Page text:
My first taste of natural history conservation was when I started work on a wolverine skeleton, which had already been partially cleaned. The skeleton used to be articulated on a stand for display, but now the forelegs have been taken off for easier storage in a cardboard box.
Gulo Gulo (Linnaeus,1758), are mustelids, like badgers and weasels, they live in the Boreal forests of North America and Northern Europe, they are incredibly powerful, looking somewhat like little bears. They are opportunistic feeders, and can take down a large deer if the deer is hampered by deep snow, they will scavenge the kills of other animals and the females hunt small mammals when they are rearing their kits. If they kill more than they can eat they will cache it and come back later. They mark these caches with the typically mustelid scent glands.
After some digging in filing cabinets and reading though old reports I found that; ‘as opportunities not unfrequently occur of obtaining objects of interest and value, by purchase only, the curators have thus secured several highly important specimens’ this was from 1865 and the Wolverine (Glutton) was one of these specimens.
Emma the conservator at Leeds showed me how to set up the steam cleaner, which gets right into the bone and drives out the deeply engrained dirt, this is currently considered the best method to clean bones.
Once a good head of steam had built up in the machine, I donned the kit; lab coat, goggles, ear defenders and, of course gloves. All my senses impaired I sat down and started on a fore limb, it is definitely satisfying to see the dirt blasted off the bone, although I was probably breathing in wolverine dirt.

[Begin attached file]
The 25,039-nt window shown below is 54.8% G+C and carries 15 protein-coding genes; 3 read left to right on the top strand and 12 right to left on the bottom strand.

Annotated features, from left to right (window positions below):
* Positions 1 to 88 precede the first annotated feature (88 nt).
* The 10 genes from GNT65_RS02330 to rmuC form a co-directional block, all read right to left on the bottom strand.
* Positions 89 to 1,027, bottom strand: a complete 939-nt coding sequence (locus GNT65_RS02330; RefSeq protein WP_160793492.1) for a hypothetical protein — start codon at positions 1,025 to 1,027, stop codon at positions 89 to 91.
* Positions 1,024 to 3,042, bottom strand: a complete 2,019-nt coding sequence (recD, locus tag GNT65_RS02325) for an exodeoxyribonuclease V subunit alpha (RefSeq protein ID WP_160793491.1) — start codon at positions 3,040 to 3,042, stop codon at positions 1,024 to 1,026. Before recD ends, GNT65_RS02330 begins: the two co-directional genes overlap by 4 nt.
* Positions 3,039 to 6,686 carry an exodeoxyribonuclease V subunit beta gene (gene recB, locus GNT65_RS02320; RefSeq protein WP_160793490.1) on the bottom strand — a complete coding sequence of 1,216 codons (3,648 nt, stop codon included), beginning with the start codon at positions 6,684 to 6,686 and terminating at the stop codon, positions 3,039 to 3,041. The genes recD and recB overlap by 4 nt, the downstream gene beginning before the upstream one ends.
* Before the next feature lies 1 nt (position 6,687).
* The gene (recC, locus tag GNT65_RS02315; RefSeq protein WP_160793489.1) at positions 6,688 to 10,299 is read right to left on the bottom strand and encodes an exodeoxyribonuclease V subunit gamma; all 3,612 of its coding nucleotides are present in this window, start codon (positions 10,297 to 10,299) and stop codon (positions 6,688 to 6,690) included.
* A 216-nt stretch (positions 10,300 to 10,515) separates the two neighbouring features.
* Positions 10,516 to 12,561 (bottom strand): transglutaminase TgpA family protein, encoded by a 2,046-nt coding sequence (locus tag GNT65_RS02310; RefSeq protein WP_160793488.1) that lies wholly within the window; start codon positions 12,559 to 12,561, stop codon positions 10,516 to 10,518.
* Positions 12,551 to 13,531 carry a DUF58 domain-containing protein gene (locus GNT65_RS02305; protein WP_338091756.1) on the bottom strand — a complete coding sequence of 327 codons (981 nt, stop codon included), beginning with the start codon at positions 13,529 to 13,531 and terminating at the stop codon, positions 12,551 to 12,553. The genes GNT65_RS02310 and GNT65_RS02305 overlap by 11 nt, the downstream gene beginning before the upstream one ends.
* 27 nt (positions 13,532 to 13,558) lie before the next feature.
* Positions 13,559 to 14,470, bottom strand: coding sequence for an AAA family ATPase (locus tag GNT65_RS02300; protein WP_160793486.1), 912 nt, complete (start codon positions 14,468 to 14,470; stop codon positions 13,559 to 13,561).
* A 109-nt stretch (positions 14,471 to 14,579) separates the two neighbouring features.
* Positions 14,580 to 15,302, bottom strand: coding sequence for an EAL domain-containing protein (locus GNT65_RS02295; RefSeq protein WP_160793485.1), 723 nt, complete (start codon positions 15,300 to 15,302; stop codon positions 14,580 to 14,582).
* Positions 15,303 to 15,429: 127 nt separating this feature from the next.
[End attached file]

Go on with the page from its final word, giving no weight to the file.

Cleaning the feet of the wolverine was quite a fiddly task, but revealed that there was a lot of tendons, and even a toe pad still left on the foot. This is interesting for biologists, but a conservators nightmare as it will attract pests.
Working up the foreleg again, I noticed that the scapula has some irregular bone material that suggests that the wolverine had been injured or had an infection and the wound had healed.
After lunch and a refill of the water chamber I was ready to tackle the ribs and skull. I did the skull first, noting that the sutures on the nasal bones were visible which also points to it being a younger animal, as in mustelids all the sutures on the skull fuse and are not visible in adult specimens.
Once I finished the ribs, which were very fiddly, yet didn’t seem to get much cleaner, I laid the whole skeleton out to dry on top of the freezer. (this freezer is empty, but the conservator won’t let me fill it with specimens)
If you want to see high res versions of the pictures, let me know in the comments.